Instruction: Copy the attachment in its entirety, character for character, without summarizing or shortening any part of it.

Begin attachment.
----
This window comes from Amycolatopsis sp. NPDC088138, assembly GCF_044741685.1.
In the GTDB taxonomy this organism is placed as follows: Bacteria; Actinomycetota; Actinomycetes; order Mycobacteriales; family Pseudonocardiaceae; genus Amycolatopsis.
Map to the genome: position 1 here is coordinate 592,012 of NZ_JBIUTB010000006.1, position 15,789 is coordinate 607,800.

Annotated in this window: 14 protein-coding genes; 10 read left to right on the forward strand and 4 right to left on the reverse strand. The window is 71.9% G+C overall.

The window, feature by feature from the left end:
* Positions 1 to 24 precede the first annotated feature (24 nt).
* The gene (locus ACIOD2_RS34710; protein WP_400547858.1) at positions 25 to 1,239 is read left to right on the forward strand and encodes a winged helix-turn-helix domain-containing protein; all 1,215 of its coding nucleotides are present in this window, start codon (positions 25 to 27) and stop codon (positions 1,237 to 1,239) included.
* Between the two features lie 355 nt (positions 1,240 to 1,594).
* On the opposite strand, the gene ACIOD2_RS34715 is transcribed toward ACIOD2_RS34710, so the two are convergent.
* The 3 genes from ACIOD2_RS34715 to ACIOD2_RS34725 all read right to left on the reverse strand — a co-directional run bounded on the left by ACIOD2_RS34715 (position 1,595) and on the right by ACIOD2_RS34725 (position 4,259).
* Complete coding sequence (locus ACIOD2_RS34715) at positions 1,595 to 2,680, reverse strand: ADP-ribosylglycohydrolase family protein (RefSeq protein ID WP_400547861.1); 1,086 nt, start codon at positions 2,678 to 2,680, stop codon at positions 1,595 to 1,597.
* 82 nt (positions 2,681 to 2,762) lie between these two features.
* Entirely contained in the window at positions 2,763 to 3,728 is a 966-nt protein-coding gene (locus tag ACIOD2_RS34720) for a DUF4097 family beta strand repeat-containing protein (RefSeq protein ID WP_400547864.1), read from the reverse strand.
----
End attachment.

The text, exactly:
This window comes from Amycolatopsis sp. NPDC088138, assembly GCF_044741685.1.
In the GTDB taxonomy this organism is placed as follows: Bacteria; Actinomycetota; Actinomycetes; order Mycobacteriales; family Pseudonocardiaceae; genus Amycolatopsis.
Map to the genome: position 1 here is coordinate 592,012 of NZ_JBIUTB010000006.1, position 15,789 is coordinate 607,800.

Annotated in this window: 14 protein-coding genes; 10 read left to right on the forward strand and 4 right to left on the reverse strand. The window is 71.9% G+C overall.

The window, feature by feature from the left end:
* Positions 1 to 24 precede the first annotated feature (24 nt).
* The gene (locus ACIOD2_RS34710; protein WP_400547858.1) at positions 25 to 1,239 is read left to right on the forward strand and encodes a winged helix-turn-helix domain-containing protein; all 1,215 of its coding nucleotides are present in this window, start codon (positions 25 to 27) and stop codon (positions 1,237 to 1,239) included.
* Between the two features lie 355 nt (positions 1,240 to 1,594).
* On the opposite strand, the gene ACIOD2_RS34715 is transcribed toward ACIOD2_RS34710, so the two are convergent.
* The 3 genes from ACIOD2_RS34715 to ACIOD2_RS34725 all read right to left on the reverse strand — a co-directional run bounded on the left by ACIOD2_RS34715 (position 1,595) and on the right by ACIOD2_RS34725 (position 4,259).
* Complete coding sequence (locus ACIOD2_RS34715) at positions 1,595 to 2,680, reverse strand: ADP-ribosylglycohydrolase family protein (RefSeq protein ID WP_400547861.1); 1,086 nt, start codon at positions 2,678 to 2,680, stop codon at positions 1,595 to 1,597.
* 82 nt (positions 2,681 to 2,762) lie between these two features.
* Entirely contained in the window at positions 2,763 to 3,728 is a 966-nt protein-coding gene (locus tag ACIOD2_RS34720) for a DUF4097 family beta strand repeat-containing protein (RefSeq protein ID WP_400547864.1), read from the reverse strand.